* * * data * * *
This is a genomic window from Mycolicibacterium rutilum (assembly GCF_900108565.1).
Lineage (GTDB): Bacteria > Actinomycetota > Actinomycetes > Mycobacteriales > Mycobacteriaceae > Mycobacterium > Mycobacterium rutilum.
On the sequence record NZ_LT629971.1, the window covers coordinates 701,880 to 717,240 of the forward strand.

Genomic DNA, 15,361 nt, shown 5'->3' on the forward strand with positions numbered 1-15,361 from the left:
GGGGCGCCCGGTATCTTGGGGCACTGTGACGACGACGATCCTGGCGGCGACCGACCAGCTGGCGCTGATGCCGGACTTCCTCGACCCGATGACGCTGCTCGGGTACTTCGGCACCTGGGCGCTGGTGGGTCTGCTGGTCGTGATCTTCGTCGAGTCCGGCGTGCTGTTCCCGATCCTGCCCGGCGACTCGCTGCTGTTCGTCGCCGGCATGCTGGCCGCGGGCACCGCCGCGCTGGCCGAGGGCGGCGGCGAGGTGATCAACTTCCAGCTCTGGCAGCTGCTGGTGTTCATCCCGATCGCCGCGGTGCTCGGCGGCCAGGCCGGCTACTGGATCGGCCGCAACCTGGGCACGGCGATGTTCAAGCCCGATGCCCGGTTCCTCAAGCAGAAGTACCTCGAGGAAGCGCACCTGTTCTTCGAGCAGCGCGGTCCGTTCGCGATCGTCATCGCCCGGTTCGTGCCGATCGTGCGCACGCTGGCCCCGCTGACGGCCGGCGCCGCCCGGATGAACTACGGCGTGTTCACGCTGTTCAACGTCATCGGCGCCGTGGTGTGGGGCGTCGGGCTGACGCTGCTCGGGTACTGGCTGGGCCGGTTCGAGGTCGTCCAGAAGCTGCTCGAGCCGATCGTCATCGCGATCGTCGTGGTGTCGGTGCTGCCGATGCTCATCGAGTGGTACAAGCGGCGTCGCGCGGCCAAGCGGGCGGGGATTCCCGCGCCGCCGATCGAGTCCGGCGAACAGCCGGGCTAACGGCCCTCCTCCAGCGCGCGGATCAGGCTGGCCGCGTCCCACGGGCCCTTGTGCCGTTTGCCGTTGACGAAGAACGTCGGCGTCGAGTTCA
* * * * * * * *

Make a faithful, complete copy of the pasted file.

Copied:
This is a genomic window from Mycolicibacterium rutilum (assembly GCF_900108565.1).
Lineage (GTDB): Bacteria > Actinomycetota > Actinomycetes > Mycobacteriales > Mycobacteriaceae > Mycobacterium > Mycobacterium rutilum.
On the sequence record NZ_LT629971.1, the window covers coordinates 701,880 to 717,240 of the forward strand.

Genomic DNA, 15,361 nt, shown 5'->3' on the forward strand with positions numbered 1-15,361 from the left:
GGGGCGCCCGGTATCTTGGGGCACTGTGACGACGACGATCCTGGCGGCGACCGACCAGCTGGCGCTGATGCCGGACTTCCTCGACCCGATGACGCTGCTCGGGTACTTCGGCACCTGGGCGCTGGTGGGTCTGCTGGTCGTGATCTTCGTCGAGTCCGGCGTGCTGTTCCCGATCCTGCCCGGCGACTCGCTGCTGTTCGTCGCCGGCATGCTGGCCGCGGGCACCGCCGCGCTGGCCGAGGGCGGCGGCGAGGTGATCAACTTCCAGCTCTGGCAGCTGCTGGTGTTCATCCCGATCGCCGCGGTGCTCGGCGGCCAGGCCGGCTACTGGATCGGCCGCAACCTGGGCACGGCGATGTTCAAGCCCGATGCCCGGTTCCTCAAGCAGAAGTACCTCGAGGAAGCGCACCTGTTCTTCGAGCAGCGCGGTCCGTTCGCGATCGTCATCGCCCGGTTCGTGCCGATCGTGCGCACGCTGGCCCCGCTGACGGCCGGCGCCGCCCGGATGAACTACGGCGTGTTCACGCTGTTCAACGTCATCGGCGCCGTGGTGTGGGGCGTCGGGCTGACGCTGCTCGGGTACTGGCTGGGCCGGTTCGAGGTCGTCCAGAAGCTGCTCGAGCCGATCGTCATCGCGATCGTCGTGGTGTCGGTGCTGCCGATGCTCATCGAGTGGTACAAGCGGCGTCGCGCGGCCAAGCGGGCGGGGATTCCCGCGCCGCCGATCGAGTCCGGCGAACAGCCGGGCTAACGGCCCTCCTCCAGCGCGCGGATCAGGCTGGCCGCGTCCCACGGGCCCTTGTGCCGTTTGCCGTTGACGAAGAACGTCGGCGTCGAGTTCA